The 41 founding members have grown into more than 135 organizations, united to develop practical solutions to America’s obesity problem by promoting healthy, active lifestyles. These organizations – including retailers, food and beverage manufacturers, sporting goods and insurance companies, restaurants, a professional sports association, trade associations, NGOs, professional athletes and the U.S. Army – talk to millions of people every day, focussing enormous attention on the problem of obesity.

We have been pursuing our mission in schools, the workplace, and the marketplace.

  • Energy Balance 101, available for free online and at more than half our nation’s elementary schools, provides valuable teaching tools to help young people achieve a healthy weight.
  • Member companies – joined by First Lady Michelle Obama – pledged to reduce 1.5 trillion annual calories by the end of 2015 through new lower-calorie options, reduced calorie content of current products, or reducing portion sizes of existing single-serve products.
  • Members began to comprehensively measure their wellness programs on an annual basis.

Over the next year, member companies will bolster programs in all of these areas through social media aimed at encouraging and supporting families to pursue healthy lifestyles that help curb and prevent obesity.

In the Foundation’s first year, we’ve found enormous willingness to work together to address the critical national problem of obesity. This spirit of cooperation is the biggest asset we bring to meeting the challenge.

Lisa Gable is executive director of the Healthy Weight Commitment Foundation, a first-of-its kind coalition aimed at addressing the challenge of obesity – especially childhood obesity.

December 14, 2010

The latest in weight loss: Internet conference provides cutting edge info.

By Lisa Gable, Executive Director, Healthy Weight Commitment Foundation

The day-long Internet symposium Weight Management 2010 Virtual Conference & Expo gave those who attended over the Internet a peek at the future of weight management.  Over 900 attendees learned about the cutting edge science of probiotics and prebiotics, new weight control practices (such as a three-part method to help consumers control their weight, based on how they gain it) –new nutritional ingredients, product reformulation, and the technique of satiety (products that promise to fill you up for a longer period of time).

We heard about the state of the weight control market, renewed interest in the benefits of carbohydrates, and the interlinking issues of reformulation, portion control, and nutrition labeling.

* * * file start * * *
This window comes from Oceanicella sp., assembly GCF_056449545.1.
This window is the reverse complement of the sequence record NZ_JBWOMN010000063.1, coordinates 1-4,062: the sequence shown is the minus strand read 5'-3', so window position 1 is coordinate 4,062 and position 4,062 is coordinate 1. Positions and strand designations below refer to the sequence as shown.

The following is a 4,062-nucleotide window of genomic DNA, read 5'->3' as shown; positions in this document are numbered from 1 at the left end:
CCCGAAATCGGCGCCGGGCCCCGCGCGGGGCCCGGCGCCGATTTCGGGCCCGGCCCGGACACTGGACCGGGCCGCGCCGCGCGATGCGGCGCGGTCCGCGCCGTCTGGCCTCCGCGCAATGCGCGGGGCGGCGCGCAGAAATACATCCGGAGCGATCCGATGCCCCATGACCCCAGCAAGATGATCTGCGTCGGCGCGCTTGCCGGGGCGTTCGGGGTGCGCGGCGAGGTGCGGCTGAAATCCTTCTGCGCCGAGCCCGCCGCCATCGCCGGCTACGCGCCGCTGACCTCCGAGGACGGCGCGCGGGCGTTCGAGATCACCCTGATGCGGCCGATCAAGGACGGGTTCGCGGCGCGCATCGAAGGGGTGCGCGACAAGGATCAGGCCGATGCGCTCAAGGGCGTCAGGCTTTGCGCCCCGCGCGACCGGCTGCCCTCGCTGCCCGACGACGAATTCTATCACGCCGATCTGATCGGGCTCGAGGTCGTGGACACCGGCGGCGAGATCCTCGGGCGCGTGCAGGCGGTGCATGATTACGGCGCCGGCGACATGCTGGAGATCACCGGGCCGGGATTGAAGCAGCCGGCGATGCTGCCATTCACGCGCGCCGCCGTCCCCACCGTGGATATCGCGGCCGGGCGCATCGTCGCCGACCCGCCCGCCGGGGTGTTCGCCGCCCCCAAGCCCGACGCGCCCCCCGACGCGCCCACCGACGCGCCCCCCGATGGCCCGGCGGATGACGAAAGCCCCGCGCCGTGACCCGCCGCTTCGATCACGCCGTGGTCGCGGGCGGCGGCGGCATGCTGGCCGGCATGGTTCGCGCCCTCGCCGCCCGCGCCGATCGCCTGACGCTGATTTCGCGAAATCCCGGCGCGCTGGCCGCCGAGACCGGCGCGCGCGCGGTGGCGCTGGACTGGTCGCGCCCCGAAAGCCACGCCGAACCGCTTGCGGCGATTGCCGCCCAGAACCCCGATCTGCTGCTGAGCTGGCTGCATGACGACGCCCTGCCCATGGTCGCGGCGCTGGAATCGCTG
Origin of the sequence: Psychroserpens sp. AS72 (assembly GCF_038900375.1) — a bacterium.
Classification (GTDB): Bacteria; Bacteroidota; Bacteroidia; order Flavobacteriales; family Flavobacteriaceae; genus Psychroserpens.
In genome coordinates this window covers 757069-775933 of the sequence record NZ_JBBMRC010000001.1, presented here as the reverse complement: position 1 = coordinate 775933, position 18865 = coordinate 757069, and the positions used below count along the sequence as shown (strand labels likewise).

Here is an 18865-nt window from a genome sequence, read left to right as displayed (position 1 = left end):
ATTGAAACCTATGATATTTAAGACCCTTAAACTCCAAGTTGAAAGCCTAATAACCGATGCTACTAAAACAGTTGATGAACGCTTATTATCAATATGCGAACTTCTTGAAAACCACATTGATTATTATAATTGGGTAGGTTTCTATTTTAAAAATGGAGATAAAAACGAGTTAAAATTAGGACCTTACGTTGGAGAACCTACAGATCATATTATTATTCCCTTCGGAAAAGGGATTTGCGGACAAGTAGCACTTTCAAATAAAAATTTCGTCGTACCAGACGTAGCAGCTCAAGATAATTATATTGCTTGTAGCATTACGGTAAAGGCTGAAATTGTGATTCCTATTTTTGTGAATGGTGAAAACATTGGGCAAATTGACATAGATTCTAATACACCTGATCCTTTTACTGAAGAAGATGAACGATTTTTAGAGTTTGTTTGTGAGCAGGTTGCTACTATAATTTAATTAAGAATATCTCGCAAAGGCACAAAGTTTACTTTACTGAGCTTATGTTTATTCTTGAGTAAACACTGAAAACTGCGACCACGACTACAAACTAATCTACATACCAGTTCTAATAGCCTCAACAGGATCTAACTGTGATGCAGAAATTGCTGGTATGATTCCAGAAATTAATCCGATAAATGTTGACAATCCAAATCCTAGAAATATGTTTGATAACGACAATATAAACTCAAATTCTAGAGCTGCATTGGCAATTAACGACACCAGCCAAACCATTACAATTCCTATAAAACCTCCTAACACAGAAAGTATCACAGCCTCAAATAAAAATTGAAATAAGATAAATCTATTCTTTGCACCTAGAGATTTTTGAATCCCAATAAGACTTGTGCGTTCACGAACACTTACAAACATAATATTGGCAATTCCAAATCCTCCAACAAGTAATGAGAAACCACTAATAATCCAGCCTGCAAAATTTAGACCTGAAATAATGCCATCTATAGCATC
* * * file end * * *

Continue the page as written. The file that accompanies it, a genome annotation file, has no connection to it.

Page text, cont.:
More than anything, the virtual conference demonstrated weight management’s dynamic nature. Some of the products and practices discussed were barely heard of just a few years ago. Now, they have the potential to dramatically reduce obesity and help millions achieve and maintain a healthy weight level. It almost seems like advancement in this area is best measured in dog years – a 7-1 ratio over the calendar.

While America faces major challenges in countering obesity, the conference illustrated the significant resources, energy and know-how that is being summoned to address the problem. It also underscored the fact that this is a global concern. Almost half of the attendees were from outside North America, predominantly Europe.

If you missed the conference, it is available free of charge, at (for a year). It runs eight hours (one hour per session) and is worth the time. Bringing together high-level presenters to address cutting-edge topics, it is an opportunity to get a lot of perspectives on weight management – and find out how many dimensions the issue has, and how much we are learning about it.

Lisa Gable is executive director of the Healthy Weight Commitment Foundation, a first-of-its kind coalition that brings together more than 125 retailers, food and beverage manufacturers, restaurants, sporting goods and insurance companies, a professional sports organization, NGOs, trade associations, and the U.S. Army.

November 24, 2010

Get Kids Off Their Couches

By Lisa Gable, Executive Director, Healthy Weight Commitment Foundation

Parents know that videos and other modern entertainment technologies are a major roadblock standing between kids and the healthy physical activity they need. For example, a study released earlier this year by Kaiser Family Foundation reports that children devote an average of 7 hours and 38 minutes a day to entertainment media.

That doesn’t leave much time to burn off energy.  So it’s a great thing that Boston Celtics star Paul “The Truth” Pierce (an associate member of Healthy Weight Commitment Foundation) has found a way to get kids off their couches. He has come up with the equivalent of a ju-jitsu move to use videos to promote physical activity – producing videos in conjunction with Comcast that inspire young people to lead active, healthy lives.

Pierce’s 5-7 minute vignettes – available on his Truth on Health website ( and on Comcast On Demand – feature the NBA all-star demonstrating a variety of exercises designed to get and keep kids moving.

Backpack Attack, for example, illustrates simple exercises that kids can engage in while wearing a backpack.

Commercial Cardio features basic calisthenics kids can perform at home while watching television. Rock, Jock & Clock promotes basic basketball drills.

In Celtic Pride Workout, Pierce issues a challenge to kids: Instead of just watching a basketball game, start participating. Every time the team dunks, do five jumping jacks. For every foul shot, do five squats. For every rebound, five push. The goal is to turn spectators into participants.

The videos are just some of the tools Pierce uses. For example, he also provides kids with his personal fitness regimen, and gives parents tips on healthy, delicious meals and how to talk to their children about living a healthy, active lifestyle.

By making videos a force for healthy living, Pierce is turning children’s fascination with technology into a vehicle for getting them off the couch and into action.

Page 1 of 1 pages